RPS: You don’t seem to have an plans to make more from the game via DLC, which is actually a bit unusual now…

Kasavin: I can quite safely say we don’t intend to sell expansions or anything like that. We aimed to make Bastion feel complete. We aimed to make players not feel a want for direct continuations. If we do anything we will make it free, rather than just try and get a few extra dollars out of people. Hopefully people will continue to talk about the game for a while, and we can continue to support it, and it will be important to us no matter what we do next. We have no plans for Mac or Linux, but we haven’t ruled anything out, either. We’re looking at options.

RPS: When did you start talking about what you are going to do next, as a studio?

Kasavin: We are talking about it now, but we tried not to talk about it prematurely, because our fate as a studio hinged entirely on this game. We were all very focused on this game until it was done. It seemed arrogant to think ahead of that, if we didn’t do everything possible to make it as good as possible. Now that it’s done well and things have settled, we are talking about what’s next. I don’t have anything concrete to say about that, but I would say that I think Bastion represents a lot of our values as game players and game makers, and I think these aspects, like the tight and responsive moment-to-moment experience, and the delivery of narrative in an interesting way, these are what we will want to continue over to anything else we do.

RPS: One other thing I wanted to ask – were you surprised by how popular the soundtrack has been as an independent thing?

Kasavin: Yes, we were, completely. I think we released it in August, and it’s number three on Bandcamp right now, but it has been number one for a long time. I don’t think we could have anticipated that. The music was, however, a very important element of the game during development, and we took full advantage of having a guy like Derren on the project early on. We used music to find the tone and atmosphere of the game, and the music guided the presentation in a lot of ways. Based on that we thought it would be popular, but the response to it was really cool, and far more than we anticipated. We got to extend the game via bonus tracks on there, and that extends the fiction, giving fans a little bit more.

RPS: No interview with an independent studio is really complete unless we talk a little bit about the current state of the independent scene. We do seem to be entering a new, mature phase of it now, with a bunch of studios in that first couple of years of the “indie boom” now working on sequels – it was marked at GDC this year that many of the indies were wealthier and more relaxed – what’s your take on that? How does it feel to you guys?

Kasavin: Well to me it feels great. As a studio, as people, we pushed ourselves harder than we’ve ever pushed ourselves before, and we wanted to do that to create a particular environment – the kind of environment where people could do their best work. We wanted to make it easy to spend most of your time work, rather than communicating or whatever, and that part feels really good. We got into this when “indie” as a thing was already well established, we were working at EA playing Braid and Castle Crashers, and that was really inspiring. These games are better executed than games by much larger teams, in many cases. That gave us the feeling we could do it. I think we are following in a tradition that has already started, and the result of that tradition is some really good games. Gamers are the real winners of course! But from the perspective of those people starting these studios, it’s very hard. They risk everything. It’s passion-driven, with people doing unreasonable things for the pupose of what they love.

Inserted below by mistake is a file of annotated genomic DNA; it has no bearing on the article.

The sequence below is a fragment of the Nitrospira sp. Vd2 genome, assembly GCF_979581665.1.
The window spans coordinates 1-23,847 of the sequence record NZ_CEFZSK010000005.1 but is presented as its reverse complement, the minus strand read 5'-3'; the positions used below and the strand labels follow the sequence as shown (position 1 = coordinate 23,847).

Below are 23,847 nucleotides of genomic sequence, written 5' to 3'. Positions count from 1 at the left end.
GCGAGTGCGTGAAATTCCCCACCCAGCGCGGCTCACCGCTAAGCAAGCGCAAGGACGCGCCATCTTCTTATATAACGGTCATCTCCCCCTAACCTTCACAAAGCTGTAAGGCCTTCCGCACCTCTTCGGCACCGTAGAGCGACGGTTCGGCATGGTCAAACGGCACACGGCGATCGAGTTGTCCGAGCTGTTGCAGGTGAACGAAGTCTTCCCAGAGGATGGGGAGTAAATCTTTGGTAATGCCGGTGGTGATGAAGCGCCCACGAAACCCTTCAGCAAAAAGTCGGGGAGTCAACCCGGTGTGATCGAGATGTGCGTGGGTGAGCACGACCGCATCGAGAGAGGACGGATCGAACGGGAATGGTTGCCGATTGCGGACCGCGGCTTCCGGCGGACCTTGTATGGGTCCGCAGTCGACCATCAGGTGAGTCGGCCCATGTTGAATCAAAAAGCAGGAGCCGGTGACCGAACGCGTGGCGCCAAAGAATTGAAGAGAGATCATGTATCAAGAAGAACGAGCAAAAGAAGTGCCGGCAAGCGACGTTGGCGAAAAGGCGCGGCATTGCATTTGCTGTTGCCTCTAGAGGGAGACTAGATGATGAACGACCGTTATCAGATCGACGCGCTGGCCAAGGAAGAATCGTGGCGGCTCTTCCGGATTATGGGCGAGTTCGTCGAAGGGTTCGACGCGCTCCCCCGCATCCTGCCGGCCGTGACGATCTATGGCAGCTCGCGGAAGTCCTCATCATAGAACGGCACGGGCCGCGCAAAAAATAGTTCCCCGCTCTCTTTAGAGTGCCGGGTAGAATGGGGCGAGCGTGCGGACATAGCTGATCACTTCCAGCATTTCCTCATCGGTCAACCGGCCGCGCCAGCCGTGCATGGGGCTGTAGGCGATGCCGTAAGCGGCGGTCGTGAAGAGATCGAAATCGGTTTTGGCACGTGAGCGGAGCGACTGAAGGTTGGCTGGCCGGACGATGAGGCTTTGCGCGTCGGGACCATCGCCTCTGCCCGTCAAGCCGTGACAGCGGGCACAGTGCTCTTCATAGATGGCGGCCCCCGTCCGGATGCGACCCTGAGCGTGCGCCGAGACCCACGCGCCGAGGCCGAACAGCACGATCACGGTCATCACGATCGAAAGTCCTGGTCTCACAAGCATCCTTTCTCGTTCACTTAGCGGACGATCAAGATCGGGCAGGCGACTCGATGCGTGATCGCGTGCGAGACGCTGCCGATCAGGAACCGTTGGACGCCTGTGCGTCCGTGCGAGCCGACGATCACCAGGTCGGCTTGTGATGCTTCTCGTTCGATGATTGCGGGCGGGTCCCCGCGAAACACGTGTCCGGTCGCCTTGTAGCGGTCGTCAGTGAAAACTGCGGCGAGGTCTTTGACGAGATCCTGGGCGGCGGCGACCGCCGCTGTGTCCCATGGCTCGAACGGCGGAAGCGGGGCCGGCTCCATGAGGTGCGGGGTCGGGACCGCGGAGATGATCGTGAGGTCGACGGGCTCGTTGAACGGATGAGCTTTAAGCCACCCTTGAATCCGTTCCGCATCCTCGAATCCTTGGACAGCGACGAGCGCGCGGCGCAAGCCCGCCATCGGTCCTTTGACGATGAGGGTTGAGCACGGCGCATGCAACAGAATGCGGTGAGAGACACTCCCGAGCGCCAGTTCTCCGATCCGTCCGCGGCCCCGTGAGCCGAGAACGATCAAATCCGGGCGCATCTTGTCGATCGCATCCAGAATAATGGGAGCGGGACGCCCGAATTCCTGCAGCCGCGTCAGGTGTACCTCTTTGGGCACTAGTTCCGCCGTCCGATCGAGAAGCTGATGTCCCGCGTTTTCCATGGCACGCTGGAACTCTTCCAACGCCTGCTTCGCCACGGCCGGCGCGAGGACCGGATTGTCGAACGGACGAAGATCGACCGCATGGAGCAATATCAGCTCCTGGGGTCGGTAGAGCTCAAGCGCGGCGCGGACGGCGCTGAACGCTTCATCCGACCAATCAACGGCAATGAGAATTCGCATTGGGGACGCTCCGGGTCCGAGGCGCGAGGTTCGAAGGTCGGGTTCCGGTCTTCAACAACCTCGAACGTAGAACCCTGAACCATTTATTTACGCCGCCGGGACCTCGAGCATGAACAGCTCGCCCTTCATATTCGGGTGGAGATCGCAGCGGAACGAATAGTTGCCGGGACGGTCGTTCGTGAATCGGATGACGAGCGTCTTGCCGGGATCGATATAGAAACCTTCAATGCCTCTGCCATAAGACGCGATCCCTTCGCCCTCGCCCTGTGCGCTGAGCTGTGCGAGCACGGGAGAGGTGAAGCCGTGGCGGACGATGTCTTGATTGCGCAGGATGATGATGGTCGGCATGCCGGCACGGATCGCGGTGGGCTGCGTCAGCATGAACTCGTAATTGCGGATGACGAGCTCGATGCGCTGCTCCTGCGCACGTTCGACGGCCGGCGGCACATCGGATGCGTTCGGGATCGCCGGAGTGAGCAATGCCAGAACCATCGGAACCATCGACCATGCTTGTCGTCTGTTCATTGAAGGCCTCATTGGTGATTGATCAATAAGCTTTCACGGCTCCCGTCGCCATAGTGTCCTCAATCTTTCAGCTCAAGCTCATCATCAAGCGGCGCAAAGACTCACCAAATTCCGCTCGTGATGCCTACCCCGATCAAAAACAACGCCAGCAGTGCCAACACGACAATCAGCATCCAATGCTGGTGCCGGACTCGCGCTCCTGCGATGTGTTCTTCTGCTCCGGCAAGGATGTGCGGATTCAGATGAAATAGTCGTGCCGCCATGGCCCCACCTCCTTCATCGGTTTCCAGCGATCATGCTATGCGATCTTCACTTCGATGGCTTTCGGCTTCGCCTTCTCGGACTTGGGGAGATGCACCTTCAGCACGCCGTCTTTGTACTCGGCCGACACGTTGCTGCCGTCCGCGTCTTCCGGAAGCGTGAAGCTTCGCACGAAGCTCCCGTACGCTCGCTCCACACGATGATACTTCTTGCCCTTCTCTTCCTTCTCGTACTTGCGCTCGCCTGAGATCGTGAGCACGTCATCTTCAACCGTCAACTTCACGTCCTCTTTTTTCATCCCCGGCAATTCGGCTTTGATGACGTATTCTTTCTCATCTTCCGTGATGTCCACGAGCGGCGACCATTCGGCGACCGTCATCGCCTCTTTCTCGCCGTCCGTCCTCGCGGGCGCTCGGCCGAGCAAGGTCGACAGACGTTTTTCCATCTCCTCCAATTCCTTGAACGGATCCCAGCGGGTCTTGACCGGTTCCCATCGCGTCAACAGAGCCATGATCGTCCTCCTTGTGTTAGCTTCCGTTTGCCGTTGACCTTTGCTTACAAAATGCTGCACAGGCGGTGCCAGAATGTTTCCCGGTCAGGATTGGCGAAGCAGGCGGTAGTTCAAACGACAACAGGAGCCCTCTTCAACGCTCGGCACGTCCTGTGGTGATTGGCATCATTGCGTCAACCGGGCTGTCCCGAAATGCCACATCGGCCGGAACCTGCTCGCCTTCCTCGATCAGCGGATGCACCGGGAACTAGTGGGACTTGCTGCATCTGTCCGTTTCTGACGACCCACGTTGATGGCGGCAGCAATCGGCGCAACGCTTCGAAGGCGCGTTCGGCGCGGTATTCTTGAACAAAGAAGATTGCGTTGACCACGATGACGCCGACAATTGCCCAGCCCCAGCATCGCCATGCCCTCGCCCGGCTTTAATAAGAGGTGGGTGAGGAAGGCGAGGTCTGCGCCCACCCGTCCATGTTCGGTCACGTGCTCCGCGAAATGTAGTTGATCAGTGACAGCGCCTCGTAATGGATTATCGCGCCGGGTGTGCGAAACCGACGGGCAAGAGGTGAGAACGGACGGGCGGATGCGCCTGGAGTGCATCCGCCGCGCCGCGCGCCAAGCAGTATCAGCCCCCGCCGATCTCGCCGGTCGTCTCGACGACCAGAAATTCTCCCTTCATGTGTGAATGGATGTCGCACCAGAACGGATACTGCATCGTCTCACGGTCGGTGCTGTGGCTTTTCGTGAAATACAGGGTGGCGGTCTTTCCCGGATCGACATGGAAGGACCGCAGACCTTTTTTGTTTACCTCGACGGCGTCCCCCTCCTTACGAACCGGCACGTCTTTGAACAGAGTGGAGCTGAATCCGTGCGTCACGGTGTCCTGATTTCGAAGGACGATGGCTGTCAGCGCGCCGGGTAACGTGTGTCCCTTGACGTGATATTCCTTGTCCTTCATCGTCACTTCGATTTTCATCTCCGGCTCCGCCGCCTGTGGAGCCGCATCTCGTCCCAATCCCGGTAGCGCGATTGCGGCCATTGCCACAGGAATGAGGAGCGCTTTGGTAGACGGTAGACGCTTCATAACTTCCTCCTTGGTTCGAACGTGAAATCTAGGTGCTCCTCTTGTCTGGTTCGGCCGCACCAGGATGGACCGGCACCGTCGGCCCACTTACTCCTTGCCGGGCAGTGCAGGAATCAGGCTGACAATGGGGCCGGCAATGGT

You know, on other hand, I feel it’s never been easier to do this. All the tools, all the new distribution methods. You don’t need millions of dollars, and that’s really important.

RPS: And that risk and passion is being rewarded. That’s the most exciting thing about this stuff – people can now go and make more games like that, take more risks. Jon Blow being so successful with Braid that he thinks he’ll just got and make a PC-only first person puzzle game…

Kasavin: Yes, it’s a genuinely gratifying feeling to see one of these games do well. In our own case we were relatively highly anticipated, but it wasn’t always this game that people were excited about. In the early times it was a very crude prototype with us working out of a house. People were saying “guys, what are you doing?” And we couldn’t have made this at a big publisher… from that perspective, well, proving that these things can be successful even though they are not a military-themed shooter, that’s really great.

It’s in the disposition of people who do this to want to repeat the process – not to make a similar game, but to repeat the steps that made the game happen, which for us was a very exploratory way of making games. We’re even more excited about the future now, because our method works. It’s been validated. That’s exciting.

RPS: Thanks for your time.